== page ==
By Jason Leopold
The Public Record
Wednesday, September 24, 2008
Favoured : 4
Published in : Politics
An Alaska Democratic state lawmaker has written a letter to a state trooper official calling for an investigation into possible witness tampering related to the state’s ethics probe of Gov. Sarah Palin by people working for or close to Sen. John McCain’s presidential campaign.
In a letter Wednesday to Alaska state trooper director Audie Holloway, Democratic Rep. Les Gara accused the campaign of Republican presidential candidate John McCain of intimidating witnesses and/or pressuring people close to Palin, McCain’s vice presidential running mate, not to comply with subpoenas seeking testimony about whether Palin improperly fired her public safety commissioner.
“Starting after August 29, certain staff for the McCain campaign came to Alaska in an effort to block this investigation,” Gara wrote in his letter to Holloway. Gara also issued a press release titled “Legislator Asks Troopers to Look at Possible Witness Tampering.”
“There are rumors that upwards of 30 staffers have come to the state since that date,” Gara added in his letter to Holloway. “I do not know the roles of the various staff members. Campaign representatives Ed O’Callaghan and Meghan Stapleton have held numerous press conferences in Anchorage to block the investigation. Since then three witnesses have failed to comply with legislative subpoenas, and up to seven more may do the same this coming Friday.”
“Something has caused, or in the words of the statute, may have “induced” these witnesses to change their position,” Gara wrote. “I do not know whether it is advice from staff for the McCain campaign, state counsel, private counsel, or from others, or whether these individuals have done this independently of advice or suggestions from third persons. But it seems a witness would not risk possible jail time that comes with the violations of a subpoena without advice of others.”
Last week, a Judiciary Committee hearing was scheduled for witnesses, including Palin’s husband, Todd Palin, who were subpoenaed. But none of the six witnesses who received a summons showed up.
Palin, who initially welcomed the investigation into her dismissal of commissioner Walt Monegan in July, now appears determined to block completion of the inquiry before the Nov. 4 election when she hopes to become the next Vice President of the United States.
Palin’s “Troopergate” scandal centers on whether the governor, her husband and several of her senior aides pressured commissioner Monegan to fire Mike Wooten, a state trooper who was in an ugly divorce and child custody dispute with Gov. Palin’s sister.
In Alaska, the battle lines around the scandal have grown sharper in the past two weeks as the McCain campaign dispatched national Republican operatives to advise Palin and her inner circle how to contest and discredit the legislative inquiry.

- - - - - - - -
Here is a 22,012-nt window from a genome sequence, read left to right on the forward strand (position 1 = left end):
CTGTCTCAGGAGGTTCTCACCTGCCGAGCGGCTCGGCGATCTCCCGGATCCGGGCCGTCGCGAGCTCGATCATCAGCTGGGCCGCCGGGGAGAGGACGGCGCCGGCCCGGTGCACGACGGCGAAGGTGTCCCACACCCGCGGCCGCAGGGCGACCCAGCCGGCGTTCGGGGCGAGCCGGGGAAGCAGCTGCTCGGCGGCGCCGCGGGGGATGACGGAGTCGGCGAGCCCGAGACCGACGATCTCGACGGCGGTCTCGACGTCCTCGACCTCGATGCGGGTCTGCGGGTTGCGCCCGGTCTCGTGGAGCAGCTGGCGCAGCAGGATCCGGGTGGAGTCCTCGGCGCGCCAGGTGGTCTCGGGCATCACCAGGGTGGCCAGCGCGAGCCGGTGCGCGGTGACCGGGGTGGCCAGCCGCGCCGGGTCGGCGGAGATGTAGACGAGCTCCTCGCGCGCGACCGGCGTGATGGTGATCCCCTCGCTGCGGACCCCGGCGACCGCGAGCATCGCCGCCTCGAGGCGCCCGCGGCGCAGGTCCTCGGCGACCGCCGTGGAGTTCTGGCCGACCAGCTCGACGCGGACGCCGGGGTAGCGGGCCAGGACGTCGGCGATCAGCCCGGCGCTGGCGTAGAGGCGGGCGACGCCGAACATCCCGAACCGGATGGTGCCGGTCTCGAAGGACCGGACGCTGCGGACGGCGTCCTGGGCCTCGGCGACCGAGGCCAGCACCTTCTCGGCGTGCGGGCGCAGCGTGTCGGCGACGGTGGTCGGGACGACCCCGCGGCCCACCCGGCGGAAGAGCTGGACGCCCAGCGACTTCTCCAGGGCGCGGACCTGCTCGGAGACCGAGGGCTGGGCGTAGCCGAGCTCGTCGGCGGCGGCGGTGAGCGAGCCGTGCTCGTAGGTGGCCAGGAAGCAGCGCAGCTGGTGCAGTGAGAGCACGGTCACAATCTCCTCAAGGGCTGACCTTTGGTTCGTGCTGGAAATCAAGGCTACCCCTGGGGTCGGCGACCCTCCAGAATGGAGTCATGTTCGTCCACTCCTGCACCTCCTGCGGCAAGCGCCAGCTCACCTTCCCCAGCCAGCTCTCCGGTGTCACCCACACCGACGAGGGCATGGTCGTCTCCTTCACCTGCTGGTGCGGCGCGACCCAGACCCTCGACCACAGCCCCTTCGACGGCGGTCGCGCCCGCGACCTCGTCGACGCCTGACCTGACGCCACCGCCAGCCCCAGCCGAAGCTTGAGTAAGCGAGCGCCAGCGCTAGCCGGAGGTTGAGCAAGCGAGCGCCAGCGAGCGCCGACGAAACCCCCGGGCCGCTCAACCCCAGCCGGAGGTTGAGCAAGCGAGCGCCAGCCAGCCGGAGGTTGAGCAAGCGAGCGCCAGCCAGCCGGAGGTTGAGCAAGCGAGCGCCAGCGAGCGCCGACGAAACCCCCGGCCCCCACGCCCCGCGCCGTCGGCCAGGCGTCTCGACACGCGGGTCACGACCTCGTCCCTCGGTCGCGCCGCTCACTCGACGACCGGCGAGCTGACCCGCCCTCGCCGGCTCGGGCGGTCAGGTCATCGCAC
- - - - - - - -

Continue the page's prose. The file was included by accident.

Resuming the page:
Rescinding her earlier promise to cooperate, Palin then began challenging the legitimacy of the investigation and demeaning the professionalism of independent counsel Steven Branchflower, a longtime prosecutor hired to conduct the probe.
Palin’s lawyer, Thomas Van Flein, toughened the rhetoric over the past two weeks, claiming the investigation was “being pursued for partisan purposes” and arguing that the Judiciary Committee has no authority to investigate the governor’s office.
Additionally, Van Flein said the subpoena issued for Todd Palin is “unduly burdensome” due to “preexisting travel plans” because his wife is the Republican Party’s vice presidential nominee.
Ed O’Callaghan, a former federal prosecutor who is now employed by the McCain-Palin campaign, denied allegations that witnesses were told not to testify or cooperate.
“Nobody ever told anyone not to testify,” said O’Callaghan, a former New York federal prosecutor now working locally for the McCain-Palin campaign. “Individuals who were subpoenaed conferred with their individual attorneys, presumably, and made a determination to how to respond to those subpoenas.”
Palin’s handling of the case also raises more questions about her credibility as a “reformer” who says no one is above the law. She now seems to be counting on her new-found celebrity and the hardball tactics of national Republican operatives to shield her from legislative oversight.
Further, Palin’s resistance to the investigation may remind some voters of the disdain that President George W. Bush has shown toward congressional oversight, including a similar pattern of ignoring subpoenas issued to Bush’s top aides who were involved in the 2006 firing of nine federal prosecutors deemed not “loyal Bushies.”
With the McCain campaign battling Democratic accusations that a McCain presidency would mean “more of the same,” the image of Palin and her husband refusing to answer questions about an alleged abuse of power might recall the troubling image of Bush stonewalling congressional oversight.
Meanwhile, an Anchorage-based attorney plans to file a motion this week asking a judge to dismiss two lawsuits aimed at derailing the Palin probe.
Five Republican lawmakers filed a lawsuit last week to block the Legislative Council’s investigation of Palin claiming Democrats had politicized the probe and that it should be placed on hold until after November’s presidential election. Additionally, Fairbanks attorneys and business owners also filed a lawsuit hoping to stop the investigation.
The investigation into Palin’s alleged abuse of power was unanimously approved in July—weeks before Palin was selected as McCain’s running mate—by the state’s Legislative Council, which is made up of a majority of Republicans.
Alaska state officials are vowing to finish a report on the controversy by Oct. 10 and to weigh contempt proceedings against Palin’s husband and officials who work for Palin for refusing to comply with subpoenas early next year.